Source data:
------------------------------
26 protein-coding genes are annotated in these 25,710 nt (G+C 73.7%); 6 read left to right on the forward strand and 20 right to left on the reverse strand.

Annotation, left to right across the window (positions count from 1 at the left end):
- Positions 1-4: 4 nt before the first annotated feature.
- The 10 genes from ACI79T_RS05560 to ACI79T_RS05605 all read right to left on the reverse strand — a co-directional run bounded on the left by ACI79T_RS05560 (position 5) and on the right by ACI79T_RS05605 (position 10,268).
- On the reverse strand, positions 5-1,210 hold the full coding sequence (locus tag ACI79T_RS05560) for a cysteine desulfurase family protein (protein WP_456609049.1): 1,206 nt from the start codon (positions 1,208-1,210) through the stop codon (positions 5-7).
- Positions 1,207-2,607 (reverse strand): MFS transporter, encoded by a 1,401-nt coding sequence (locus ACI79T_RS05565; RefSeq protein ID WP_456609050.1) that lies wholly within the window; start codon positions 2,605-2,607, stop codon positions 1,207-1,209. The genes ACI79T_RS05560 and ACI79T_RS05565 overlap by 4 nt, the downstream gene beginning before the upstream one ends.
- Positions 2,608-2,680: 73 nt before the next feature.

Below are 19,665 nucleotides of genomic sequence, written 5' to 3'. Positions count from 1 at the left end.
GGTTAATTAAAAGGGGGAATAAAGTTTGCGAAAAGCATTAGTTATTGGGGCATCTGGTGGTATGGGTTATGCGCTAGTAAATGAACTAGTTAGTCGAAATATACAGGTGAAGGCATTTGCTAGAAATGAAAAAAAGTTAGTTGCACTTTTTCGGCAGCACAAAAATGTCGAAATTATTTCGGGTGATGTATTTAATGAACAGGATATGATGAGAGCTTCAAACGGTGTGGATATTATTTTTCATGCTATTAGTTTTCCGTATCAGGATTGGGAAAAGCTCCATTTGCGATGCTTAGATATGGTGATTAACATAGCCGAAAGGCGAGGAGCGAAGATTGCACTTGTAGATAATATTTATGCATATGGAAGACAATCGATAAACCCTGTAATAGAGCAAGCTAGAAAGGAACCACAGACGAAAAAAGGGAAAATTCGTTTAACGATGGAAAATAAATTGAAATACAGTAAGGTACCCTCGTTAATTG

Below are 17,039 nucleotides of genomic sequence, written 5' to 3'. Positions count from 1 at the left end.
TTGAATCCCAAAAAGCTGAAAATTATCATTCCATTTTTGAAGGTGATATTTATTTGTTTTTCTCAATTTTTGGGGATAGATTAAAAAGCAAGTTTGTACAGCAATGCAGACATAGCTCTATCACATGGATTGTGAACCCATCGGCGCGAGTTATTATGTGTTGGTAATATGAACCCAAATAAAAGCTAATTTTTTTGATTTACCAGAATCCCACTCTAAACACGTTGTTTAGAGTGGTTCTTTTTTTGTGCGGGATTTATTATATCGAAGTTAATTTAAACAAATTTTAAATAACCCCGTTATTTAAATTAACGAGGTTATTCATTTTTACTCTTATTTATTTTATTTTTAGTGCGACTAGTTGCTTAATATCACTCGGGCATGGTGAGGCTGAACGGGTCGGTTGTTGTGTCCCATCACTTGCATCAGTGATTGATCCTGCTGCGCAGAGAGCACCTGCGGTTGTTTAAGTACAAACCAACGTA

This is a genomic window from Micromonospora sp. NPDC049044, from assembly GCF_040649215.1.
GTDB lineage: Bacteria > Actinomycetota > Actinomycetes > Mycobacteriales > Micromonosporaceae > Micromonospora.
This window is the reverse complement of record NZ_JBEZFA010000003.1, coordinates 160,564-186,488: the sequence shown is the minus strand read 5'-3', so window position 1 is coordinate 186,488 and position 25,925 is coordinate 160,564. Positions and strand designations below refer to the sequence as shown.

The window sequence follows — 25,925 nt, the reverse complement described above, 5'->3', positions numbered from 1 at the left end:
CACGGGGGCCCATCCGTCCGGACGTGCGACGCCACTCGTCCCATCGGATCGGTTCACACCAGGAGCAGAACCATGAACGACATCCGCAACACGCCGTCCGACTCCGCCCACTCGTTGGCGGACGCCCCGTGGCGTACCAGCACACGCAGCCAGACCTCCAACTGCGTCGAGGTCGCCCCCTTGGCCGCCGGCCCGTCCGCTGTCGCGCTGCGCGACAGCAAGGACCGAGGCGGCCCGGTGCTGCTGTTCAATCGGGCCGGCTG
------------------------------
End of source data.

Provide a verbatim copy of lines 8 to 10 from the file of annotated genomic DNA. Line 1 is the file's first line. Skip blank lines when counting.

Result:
Below are 19,665 nucleotides of genomic sequence, written 5' to 3'. Positions count from 1 at the left end.
GGTTAATTAAAAGGGGGAATAAAGTTTGCGAAAAGCATTAGTTATTGGGGCATCTGGTGGTATGGGTTATGCGCTAGTAAATGAACTAGTTAGTCGAAATATACAGGTGAAGGCATTTGCTAGAAATGAAAAAAAGTTAGTTGCACTTTTTCGGCAGCACAAAAATGTCGAAATTATTTCGGGTGATGTATTTAATGAACAGGATATGATGAGAGCTTCAAACGGTGTGGATATTATTTTTCATGCTATTAGTTTTCCGTATCAGGATTGGGAAAAGCTCCATTTGCGATGCTTAGATATGGTGATTAACATAGCCGAAAGGCGAGGAGCGAAGATTGCACTTGTAGATAATATTTATGCATATGGAAGACAATCGATAAACCCTGTAATAGAGCAAGCTAGAAAGGAACCACAGACGAAAAAAGGGAAAATTCGTTTAACGATGGAAAATAAATTGAAATACAGTAAGGTACCCTCGTTAATTG

Below are 17,039 nucleotides of genomic sequence, written 5' to 3'. Positions count from 1 at the left end.